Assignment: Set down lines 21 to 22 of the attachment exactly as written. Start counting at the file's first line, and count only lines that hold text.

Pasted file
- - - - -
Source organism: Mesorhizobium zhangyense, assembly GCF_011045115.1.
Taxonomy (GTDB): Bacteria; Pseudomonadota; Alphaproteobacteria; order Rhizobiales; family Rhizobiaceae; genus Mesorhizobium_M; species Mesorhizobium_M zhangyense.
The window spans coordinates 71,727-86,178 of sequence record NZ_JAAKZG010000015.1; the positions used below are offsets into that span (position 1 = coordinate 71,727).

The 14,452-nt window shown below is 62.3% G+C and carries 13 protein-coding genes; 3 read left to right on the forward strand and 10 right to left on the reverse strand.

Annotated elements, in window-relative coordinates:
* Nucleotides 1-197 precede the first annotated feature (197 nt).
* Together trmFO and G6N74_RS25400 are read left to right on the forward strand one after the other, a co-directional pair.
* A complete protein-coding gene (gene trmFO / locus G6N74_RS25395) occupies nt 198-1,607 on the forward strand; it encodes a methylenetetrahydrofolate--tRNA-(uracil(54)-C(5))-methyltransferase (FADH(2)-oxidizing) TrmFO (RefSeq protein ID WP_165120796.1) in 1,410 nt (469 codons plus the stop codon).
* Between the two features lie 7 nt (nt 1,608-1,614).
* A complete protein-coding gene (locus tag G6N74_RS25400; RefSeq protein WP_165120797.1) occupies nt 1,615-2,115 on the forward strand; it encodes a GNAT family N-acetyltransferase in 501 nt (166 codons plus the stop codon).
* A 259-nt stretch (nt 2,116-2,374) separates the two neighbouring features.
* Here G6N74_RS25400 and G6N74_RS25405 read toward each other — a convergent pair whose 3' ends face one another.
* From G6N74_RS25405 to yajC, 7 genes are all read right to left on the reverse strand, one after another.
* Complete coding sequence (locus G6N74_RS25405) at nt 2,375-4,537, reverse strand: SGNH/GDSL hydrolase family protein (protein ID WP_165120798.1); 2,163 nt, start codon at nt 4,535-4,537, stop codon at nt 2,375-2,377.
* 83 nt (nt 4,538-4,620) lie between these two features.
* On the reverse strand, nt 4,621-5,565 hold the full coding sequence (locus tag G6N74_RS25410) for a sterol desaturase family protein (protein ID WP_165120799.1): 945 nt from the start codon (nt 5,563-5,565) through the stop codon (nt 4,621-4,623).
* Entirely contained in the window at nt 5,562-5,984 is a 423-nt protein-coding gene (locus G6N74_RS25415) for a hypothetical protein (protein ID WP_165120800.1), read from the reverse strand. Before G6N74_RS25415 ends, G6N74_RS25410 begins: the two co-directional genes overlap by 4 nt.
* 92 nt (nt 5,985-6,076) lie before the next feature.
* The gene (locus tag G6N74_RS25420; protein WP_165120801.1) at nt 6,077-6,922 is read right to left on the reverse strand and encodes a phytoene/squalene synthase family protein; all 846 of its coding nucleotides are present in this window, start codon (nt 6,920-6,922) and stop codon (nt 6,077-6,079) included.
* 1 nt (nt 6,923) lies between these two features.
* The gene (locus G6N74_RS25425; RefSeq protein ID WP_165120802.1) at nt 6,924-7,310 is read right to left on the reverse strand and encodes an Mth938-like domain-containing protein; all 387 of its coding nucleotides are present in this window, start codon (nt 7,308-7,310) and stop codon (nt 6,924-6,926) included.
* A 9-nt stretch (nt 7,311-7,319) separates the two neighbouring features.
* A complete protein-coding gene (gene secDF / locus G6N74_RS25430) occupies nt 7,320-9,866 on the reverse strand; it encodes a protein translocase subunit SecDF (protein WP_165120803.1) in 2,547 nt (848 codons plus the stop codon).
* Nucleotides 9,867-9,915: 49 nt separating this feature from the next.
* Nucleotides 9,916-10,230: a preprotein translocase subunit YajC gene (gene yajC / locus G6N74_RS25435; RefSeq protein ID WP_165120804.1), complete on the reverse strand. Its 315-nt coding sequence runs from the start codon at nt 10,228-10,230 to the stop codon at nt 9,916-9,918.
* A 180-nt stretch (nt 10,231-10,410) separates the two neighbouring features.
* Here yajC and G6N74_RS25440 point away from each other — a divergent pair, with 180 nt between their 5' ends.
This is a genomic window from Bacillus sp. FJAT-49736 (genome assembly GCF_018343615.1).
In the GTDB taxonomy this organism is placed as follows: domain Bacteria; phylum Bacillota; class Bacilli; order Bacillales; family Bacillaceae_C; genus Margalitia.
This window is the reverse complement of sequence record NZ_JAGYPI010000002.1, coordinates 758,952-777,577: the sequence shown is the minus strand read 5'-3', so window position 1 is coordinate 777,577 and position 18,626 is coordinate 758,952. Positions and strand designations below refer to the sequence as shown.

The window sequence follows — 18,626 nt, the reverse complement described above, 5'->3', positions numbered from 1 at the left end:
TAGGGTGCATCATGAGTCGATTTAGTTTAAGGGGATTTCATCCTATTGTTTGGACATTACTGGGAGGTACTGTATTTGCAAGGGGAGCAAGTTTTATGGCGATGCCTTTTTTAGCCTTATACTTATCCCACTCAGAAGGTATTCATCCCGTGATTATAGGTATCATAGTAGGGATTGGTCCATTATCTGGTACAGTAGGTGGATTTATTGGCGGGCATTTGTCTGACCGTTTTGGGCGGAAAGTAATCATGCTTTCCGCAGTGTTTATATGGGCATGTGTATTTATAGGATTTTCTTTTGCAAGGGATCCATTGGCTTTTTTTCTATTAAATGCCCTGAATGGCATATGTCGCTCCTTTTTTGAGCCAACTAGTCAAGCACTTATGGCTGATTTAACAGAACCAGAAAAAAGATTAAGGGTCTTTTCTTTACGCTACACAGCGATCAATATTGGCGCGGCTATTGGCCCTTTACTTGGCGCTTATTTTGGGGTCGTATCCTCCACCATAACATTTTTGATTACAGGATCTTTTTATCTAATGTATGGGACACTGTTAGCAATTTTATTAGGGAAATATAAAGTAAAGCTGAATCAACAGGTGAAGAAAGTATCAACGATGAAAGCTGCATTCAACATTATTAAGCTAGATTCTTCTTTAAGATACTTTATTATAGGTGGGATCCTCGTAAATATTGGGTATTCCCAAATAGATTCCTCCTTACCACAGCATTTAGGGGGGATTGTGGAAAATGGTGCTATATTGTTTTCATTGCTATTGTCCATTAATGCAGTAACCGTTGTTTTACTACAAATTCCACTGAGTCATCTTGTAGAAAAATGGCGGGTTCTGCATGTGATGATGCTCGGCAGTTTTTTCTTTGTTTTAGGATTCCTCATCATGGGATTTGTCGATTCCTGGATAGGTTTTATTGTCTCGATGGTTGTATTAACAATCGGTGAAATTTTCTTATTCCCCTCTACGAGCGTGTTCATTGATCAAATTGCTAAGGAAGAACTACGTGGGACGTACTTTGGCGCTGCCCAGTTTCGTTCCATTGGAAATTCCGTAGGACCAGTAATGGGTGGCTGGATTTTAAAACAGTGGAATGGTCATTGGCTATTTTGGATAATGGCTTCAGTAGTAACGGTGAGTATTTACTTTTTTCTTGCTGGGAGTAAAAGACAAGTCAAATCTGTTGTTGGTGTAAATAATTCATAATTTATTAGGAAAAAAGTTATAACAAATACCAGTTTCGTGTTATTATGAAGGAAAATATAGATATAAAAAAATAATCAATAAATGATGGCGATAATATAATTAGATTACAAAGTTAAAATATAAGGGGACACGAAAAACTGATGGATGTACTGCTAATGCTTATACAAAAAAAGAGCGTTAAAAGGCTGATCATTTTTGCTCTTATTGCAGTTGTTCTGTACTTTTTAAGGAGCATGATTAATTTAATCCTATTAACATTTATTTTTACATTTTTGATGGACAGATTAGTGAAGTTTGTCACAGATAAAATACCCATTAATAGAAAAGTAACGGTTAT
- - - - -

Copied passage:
* The gene (locus G6N74_RS25425; RefSeq protein ID WP_165120802.1) at nt 6,924-7,310 is read right to left on the reverse strand and encodes an Mth938-like domain-containing protein; all 387 of its coding nucleotides are present in this window, start codon (nt 7,308-7,310) and stop codon (nt 6,924-6,926) included.
* A 9-nt stretch (nt 7,311-7,319) separates the two neighbouring features.